I was amazed and a little jealous. I had driven to work that morning: he had an adventure. Who was this man?

Richard Scott, from Chestnut Ridge, NY—originally from England—and a software engineer at Aureon Labs in Yonkers.

“I've been commuting this way about 3 months. Today is crossing #45! I first had the idea earlier this summer during a walk at lunchtime when I saw the Yonkers Paddling and Rowing Club (YRPC) boathouse and the marina across the river in Alpine, NJ,” says Scott.

By car, Richard Scott’s 45-minute commute would take him across the Tappan Zee Bridge. In his preferred way, he drives 18 miles to the Alpine Boat Basin, in Alpine, NJ, where his kayak is chained to a tree in an undisclosed location. The second leg of the journey is a one-mile paddle across the river to Yonkers, NY. Leg three: stashing his gear and changing his clothes at YRPC and walking up the street to his workplace.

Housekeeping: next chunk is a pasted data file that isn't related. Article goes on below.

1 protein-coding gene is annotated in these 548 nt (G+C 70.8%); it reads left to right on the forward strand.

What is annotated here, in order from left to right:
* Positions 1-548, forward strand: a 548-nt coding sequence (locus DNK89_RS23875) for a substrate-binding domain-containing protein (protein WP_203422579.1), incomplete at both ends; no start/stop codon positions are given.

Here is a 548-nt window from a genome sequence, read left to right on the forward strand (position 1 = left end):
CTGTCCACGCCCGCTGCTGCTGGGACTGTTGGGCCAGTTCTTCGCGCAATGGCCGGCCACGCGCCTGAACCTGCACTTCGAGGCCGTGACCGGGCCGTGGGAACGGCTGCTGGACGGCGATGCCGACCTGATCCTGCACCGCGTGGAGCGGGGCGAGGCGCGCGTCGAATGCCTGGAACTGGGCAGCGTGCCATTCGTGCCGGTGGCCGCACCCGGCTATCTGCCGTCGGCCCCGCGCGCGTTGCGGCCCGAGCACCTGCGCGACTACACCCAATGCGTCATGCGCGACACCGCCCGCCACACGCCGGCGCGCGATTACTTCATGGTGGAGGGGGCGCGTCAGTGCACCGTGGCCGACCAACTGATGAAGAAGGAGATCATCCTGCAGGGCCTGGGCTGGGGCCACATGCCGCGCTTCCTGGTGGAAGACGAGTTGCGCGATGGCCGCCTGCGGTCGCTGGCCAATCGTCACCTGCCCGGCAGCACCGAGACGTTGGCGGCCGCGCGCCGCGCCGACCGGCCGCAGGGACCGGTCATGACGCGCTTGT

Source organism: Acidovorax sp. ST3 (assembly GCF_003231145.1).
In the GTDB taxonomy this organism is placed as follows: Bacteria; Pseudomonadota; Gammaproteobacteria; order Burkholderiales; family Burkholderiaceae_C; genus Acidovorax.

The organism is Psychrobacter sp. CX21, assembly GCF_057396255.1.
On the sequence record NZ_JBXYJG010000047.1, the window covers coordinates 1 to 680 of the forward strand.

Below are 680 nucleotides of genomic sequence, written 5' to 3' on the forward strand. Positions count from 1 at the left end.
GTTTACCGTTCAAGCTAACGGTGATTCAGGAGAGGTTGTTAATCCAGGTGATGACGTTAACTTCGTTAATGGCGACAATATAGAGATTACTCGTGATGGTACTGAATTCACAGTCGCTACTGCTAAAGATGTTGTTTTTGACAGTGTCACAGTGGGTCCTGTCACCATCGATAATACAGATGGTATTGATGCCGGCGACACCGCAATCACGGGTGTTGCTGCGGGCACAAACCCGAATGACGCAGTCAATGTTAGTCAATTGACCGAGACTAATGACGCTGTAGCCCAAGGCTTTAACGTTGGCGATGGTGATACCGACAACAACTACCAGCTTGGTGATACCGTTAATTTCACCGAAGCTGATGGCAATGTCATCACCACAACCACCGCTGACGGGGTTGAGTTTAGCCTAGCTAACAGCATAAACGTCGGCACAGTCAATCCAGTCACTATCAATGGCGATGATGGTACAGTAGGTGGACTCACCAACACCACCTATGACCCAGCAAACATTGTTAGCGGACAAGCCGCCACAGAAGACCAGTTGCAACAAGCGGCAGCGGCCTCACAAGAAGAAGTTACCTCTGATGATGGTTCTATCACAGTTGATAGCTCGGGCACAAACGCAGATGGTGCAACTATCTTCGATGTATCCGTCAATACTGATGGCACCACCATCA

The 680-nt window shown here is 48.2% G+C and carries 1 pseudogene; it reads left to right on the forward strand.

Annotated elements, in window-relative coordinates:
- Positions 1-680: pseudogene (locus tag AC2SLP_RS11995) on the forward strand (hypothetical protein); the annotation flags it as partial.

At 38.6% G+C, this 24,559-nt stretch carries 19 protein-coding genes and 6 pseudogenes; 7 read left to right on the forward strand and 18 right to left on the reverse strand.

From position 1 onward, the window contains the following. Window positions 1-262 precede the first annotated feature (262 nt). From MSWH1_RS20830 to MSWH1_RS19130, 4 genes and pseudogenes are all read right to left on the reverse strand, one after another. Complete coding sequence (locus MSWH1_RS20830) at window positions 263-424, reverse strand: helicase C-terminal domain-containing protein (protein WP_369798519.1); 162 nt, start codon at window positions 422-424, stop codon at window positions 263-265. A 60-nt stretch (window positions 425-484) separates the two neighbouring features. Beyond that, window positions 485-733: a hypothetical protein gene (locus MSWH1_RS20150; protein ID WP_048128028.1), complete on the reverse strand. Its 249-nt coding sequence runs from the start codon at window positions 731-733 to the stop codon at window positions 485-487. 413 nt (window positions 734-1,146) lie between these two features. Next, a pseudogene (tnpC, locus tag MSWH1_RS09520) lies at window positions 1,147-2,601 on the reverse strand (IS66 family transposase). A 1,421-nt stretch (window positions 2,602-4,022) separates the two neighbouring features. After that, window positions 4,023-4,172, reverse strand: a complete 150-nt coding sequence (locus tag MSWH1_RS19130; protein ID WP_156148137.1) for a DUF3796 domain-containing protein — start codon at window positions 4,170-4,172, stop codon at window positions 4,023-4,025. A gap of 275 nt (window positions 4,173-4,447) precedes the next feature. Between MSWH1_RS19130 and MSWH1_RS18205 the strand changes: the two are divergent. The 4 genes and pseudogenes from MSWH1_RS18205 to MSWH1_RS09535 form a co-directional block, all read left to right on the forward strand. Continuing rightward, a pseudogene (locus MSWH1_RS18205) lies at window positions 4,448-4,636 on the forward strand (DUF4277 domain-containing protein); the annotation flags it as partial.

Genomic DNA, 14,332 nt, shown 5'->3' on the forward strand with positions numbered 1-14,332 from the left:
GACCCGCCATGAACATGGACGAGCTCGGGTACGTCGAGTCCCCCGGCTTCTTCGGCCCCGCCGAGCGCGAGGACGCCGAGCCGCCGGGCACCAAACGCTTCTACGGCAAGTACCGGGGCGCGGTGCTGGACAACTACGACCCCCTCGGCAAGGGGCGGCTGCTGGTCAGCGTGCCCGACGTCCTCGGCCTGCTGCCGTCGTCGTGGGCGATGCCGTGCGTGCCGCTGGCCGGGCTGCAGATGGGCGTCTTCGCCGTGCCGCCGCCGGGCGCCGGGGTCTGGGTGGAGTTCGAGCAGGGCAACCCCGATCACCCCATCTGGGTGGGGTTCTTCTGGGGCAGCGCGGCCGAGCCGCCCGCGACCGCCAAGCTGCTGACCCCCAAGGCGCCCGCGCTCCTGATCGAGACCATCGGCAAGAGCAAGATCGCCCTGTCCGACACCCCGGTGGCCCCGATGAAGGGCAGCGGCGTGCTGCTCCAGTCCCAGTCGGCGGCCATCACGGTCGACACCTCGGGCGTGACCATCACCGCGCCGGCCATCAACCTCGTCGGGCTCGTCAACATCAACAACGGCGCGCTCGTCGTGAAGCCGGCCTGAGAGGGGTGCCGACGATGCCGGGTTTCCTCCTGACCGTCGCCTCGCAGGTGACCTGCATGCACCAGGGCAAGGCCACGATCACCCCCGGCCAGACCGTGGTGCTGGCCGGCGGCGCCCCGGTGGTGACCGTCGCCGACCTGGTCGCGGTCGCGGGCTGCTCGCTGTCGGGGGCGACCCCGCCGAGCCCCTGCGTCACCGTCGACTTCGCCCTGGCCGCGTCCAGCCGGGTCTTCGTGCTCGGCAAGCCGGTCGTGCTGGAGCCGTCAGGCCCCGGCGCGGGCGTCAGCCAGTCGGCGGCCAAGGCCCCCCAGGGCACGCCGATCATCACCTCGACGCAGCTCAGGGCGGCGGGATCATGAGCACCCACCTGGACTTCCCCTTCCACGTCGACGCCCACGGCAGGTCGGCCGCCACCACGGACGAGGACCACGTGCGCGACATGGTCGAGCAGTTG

“I had no place to store my kayak on this side—getting permission from Cliff Schneider, the Executive Director of Beczak, to tie up here,” he said, motioning to the fence, “made all the difference.

“I soon realized that the crossing was feasible, in fact it is easy, and, I think, relatively safe. I don't understand why there isn't a small flotilla of kayakers crossing every day. What I have been most worried about is that someone may think of a reason why I am not allowed to do this, or may try to make it difficult,” Scott continued.

“It is a joy to cross this way—the river is incredibly beautiful in all weather conditions.”

Thursday, November 5, 2009

Gone but Not Forgotten